The story itself had a good balance of adventure and heart, which I think we all need more of in modern times! What is more impressive is that author Frank Hinks, created these stories from tales he would tell his own three sons.

Next up was Creatures of the Forest this time encountering more of the creatures that inhabit Ramion such as Venomous Vampires, Scary Scots and Mystic Mummies! This time, however, they are accompanied by Scrooey-Looey the rabbit.

This was a little darker I think, but in a way that children would find cool rather than terrifying. The magic and mischief these boys get up to would be a fantastic story for children and adults alike!

I will be honest and say that, initially, the drawing style wasn’t to my taste, it felt a bit messy. That said, as I carried on reading it grew on me and seemed to match the style of the way the stories were told, a little different and a little wild!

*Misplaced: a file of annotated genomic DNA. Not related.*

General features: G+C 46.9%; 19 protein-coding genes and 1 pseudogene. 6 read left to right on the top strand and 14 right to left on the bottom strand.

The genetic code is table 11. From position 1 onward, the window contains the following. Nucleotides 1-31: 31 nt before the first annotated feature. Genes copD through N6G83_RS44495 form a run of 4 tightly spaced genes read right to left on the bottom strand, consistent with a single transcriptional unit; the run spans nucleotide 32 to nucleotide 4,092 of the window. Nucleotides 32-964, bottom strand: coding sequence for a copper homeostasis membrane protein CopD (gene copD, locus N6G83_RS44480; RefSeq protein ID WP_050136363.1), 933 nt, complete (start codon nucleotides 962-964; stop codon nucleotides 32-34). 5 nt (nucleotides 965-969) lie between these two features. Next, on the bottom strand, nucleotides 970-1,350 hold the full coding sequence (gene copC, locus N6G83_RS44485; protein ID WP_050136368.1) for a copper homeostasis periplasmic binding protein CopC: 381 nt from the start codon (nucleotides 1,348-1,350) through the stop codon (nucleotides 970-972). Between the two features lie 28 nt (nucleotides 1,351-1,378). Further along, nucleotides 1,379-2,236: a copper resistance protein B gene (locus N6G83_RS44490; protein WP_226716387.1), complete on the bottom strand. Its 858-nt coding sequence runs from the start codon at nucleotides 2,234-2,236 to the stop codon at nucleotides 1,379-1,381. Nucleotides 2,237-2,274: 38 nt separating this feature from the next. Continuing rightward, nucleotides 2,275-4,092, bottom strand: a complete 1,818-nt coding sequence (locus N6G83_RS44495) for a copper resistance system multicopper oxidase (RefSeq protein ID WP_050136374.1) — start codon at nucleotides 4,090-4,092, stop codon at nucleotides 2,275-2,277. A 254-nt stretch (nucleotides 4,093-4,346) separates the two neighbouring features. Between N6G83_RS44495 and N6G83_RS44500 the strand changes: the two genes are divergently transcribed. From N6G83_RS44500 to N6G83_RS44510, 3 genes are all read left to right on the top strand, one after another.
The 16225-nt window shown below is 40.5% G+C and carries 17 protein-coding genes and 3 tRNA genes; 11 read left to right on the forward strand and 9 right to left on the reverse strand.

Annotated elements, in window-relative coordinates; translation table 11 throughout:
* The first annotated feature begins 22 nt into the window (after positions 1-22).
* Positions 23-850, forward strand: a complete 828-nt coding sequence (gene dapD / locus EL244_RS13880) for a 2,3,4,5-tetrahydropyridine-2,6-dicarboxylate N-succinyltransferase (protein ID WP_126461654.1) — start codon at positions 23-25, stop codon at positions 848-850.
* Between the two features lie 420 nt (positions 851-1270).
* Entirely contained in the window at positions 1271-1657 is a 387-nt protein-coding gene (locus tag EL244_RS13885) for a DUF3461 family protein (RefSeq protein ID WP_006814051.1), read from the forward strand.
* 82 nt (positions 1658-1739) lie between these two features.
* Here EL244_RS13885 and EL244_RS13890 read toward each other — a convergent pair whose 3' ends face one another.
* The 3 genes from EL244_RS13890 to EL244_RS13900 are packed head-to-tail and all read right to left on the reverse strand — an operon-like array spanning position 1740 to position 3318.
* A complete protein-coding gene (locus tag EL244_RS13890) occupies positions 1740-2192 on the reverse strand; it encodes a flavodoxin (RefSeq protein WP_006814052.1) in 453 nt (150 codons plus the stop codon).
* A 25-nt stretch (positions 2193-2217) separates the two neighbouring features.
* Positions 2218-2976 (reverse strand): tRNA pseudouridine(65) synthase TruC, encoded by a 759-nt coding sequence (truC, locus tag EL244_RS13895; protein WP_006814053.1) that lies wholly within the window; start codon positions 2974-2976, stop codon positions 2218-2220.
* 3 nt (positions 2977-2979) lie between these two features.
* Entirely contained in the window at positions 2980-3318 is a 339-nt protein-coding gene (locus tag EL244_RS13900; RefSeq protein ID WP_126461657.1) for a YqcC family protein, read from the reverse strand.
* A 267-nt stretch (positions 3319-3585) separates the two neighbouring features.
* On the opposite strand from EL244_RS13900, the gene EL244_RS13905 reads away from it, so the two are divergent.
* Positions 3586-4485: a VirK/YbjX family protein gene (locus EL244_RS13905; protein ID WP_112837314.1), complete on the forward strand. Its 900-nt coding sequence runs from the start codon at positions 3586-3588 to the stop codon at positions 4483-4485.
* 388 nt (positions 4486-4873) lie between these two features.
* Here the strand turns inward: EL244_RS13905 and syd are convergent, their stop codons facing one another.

I absolutely adored these books and cannot wait to read the next two! I loved them so much I plan on getting them for my Godchildren as they get a little older…mostly because I don’t want to lend out my copies!

Thank you to Frank Hinks, Perronet Press and Midas PR for this opportunity in exchange for an honest review.

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Book Review: Amy Chelsea Stacie Dee by Mary G Thompson

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Two girls are kidnapped, after six years Amy returns to her mother’s doorstep. What happened to her best friend and cousin, Dee? Is she alive? And why won’t Amy tell anyone what happened in those six years?